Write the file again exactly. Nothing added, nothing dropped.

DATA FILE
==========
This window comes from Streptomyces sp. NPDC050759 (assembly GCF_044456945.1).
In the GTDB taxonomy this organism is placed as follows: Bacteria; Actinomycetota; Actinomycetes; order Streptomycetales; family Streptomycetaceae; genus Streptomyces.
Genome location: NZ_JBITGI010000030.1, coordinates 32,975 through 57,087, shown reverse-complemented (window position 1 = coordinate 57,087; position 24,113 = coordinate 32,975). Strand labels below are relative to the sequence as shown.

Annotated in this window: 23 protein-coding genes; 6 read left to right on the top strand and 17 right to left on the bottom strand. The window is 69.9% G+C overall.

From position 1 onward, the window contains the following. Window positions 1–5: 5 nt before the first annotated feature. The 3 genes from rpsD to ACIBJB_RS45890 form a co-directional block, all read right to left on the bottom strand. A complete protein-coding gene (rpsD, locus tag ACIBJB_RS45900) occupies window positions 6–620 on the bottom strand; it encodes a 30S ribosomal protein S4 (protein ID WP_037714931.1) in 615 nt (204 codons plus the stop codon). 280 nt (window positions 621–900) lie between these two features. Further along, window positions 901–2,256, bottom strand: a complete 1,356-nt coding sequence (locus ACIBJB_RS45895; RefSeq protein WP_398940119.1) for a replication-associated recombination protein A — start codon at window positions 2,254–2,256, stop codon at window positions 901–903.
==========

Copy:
This window comes from Streptomyces sp. NPDC050759 (assembly GCF_044456945.1).
In the GTDB taxonomy this organism is placed as follows: Bacteria; Actinomycetota; Actinomycetes; order Streptomycetales; family Streptomycetaceae; genus Streptomyces.
Genome location: NZ_JBITGI010000030.1, coordinates 32,975 through 57,087, shown reverse-complemented (window position 1 = coordinate 57,087; position 24,113 = coordinate 32,975). Strand labels below are relative to the sequence as shown.

Annotated in this window: 23 protein-coding genes; 6 read left to right on the top strand and 17 right to left on the bottom strand. The window is 69.9% G+C overall.

From position 1 onward, the window contains the following. Window positions 1–5: 5 nt before the first annotated feature. The 3 genes from rpsD to ACIBJB_RS45890 form a co-directional block, all read right to left on the bottom strand. A complete protein-coding gene (rpsD, locus tag ACIBJB_RS45900) occupies window positions 6–620 on the bottom strand; it encodes a 30S ribosomal protein S4 (protein ID WP_037714931.1) in 615 nt (204 codons plus the stop codon). 280 nt (window positions 621–900) lie between these two features. Further along, window positions 901–2,256, bottom strand: a complete 1,356-nt coding sequence (locus ACIBJB_RS45895; RefSeq protein WP_398940119.1) for a replication-associated recombination protein A — start codon at window positions 2,254–2,256, stop codon at window positions 901–903.